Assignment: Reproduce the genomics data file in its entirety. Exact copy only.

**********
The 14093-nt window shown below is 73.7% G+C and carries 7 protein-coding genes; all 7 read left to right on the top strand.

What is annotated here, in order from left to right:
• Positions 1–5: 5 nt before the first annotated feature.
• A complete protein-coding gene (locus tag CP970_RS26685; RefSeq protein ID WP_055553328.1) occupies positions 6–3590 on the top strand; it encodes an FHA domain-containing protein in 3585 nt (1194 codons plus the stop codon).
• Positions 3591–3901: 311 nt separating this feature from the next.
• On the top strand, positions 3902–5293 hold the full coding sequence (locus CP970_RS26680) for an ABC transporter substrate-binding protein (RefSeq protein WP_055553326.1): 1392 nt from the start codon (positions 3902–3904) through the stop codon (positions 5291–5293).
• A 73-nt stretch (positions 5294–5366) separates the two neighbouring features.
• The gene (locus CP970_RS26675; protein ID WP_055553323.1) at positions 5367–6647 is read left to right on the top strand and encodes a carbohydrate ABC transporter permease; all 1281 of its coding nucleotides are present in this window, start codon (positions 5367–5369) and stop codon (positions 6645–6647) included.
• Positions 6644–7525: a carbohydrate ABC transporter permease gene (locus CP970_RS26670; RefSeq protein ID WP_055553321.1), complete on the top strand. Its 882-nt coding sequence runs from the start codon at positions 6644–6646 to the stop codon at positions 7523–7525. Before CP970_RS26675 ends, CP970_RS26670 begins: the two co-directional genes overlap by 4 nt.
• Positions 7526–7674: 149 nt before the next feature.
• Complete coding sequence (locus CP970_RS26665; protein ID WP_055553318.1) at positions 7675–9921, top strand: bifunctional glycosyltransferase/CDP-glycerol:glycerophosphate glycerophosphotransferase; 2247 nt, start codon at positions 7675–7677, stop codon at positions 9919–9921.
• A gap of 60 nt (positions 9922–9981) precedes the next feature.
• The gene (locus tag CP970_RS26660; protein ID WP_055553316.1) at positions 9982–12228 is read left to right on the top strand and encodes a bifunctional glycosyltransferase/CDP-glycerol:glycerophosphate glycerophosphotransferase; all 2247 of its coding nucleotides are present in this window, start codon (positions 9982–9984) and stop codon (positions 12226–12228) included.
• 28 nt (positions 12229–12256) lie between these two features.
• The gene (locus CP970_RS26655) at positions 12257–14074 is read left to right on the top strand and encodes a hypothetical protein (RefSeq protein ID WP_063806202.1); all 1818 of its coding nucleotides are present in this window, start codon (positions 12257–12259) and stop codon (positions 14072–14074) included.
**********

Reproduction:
The 14093-nt window shown below is 73.7% G+C and carries 7 protein-coding genes; all 7 read left to right on the top strand.

What is annotated here, in order from left to right:
• Positions 1–5: 5 nt before the first annotated feature.
• A complete protein-coding gene (locus tag CP970_RS26685; RefSeq protein ID WP_055553328.1) occupies positions 6–3590 on the top strand; it encodes an FHA domain-containing protein in 3585 nt (1194 codons plus the stop codon).
• Positions 3591–3901: 311 nt separating this feature from the next.
• On the top strand, positions 3902–5293 hold the full coding sequence (locus CP970_RS26680) for an ABC transporter substrate-binding protein (RefSeq protein WP_055553326.1): 1392 nt from the start codon (positions 3902–3904) through the stop codon (positions 5291–5293).
• A 73-nt stretch (positions 5294–5366) separates the two neighbouring features.
• The gene (locus CP970_RS26675; protein ID WP_055553323.1) at positions 5367–6647 is read left to right on the top strand and encodes a carbohydrate ABC transporter permease; all 1281 of its coding nucleotides are present in this window, start codon (positions 5367–5369) and stop codon (positions 6645–6647) included.
• Positions 6644–7525: a carbohydrate ABC transporter permease gene (locus CP970_RS26670; RefSeq protein ID WP_055553321.1), complete on the top strand. Its 882-nt coding sequence runs from the start codon at positions 6644–6646 to the stop codon at positions 7523–7525. Before CP970_RS26675 ends, CP970_RS26670 begins: the two co-directional genes overlap by 4 nt.
• Positions 7526–7674: 149 nt before the next feature.
• Complete coding sequence (locus CP970_RS26665; protein ID WP_055553318.1) at positions 7675–9921, top strand: bifunctional glycosyltransferase/CDP-glycerol:glycerophosphate glycerophosphotransferase; 2247 nt, start codon at positions 7675–7677, stop codon at positions 9919–9921.
• A gap of 60 nt (positions 9922–9981) precedes the next feature.
• The gene (locus tag CP970_RS26660; protein ID WP_055553316.1) at positions 9982–12228 is read left to right on the top strand and encodes a bifunctional glycosyltransferase/CDP-glycerol:glycerophosphate glycerophosphotransferase; all 2247 of its coding nucleotides are present in this window, start codon (positions 9982–9984) and stop codon (positions 12226–12228) included.
• 28 nt (positions 12229–12256) lie between these two features.
• The gene (locus CP970_RS26655) at positions 12257–14074 is read left to right on the top strand and encodes a hypothetical protein (RefSeq protein ID WP_063806202.1); all 1818 of its coding nucleotides are present in this window, start codon (positions 12257–12259) and stop codon (positions 14072–14074) included.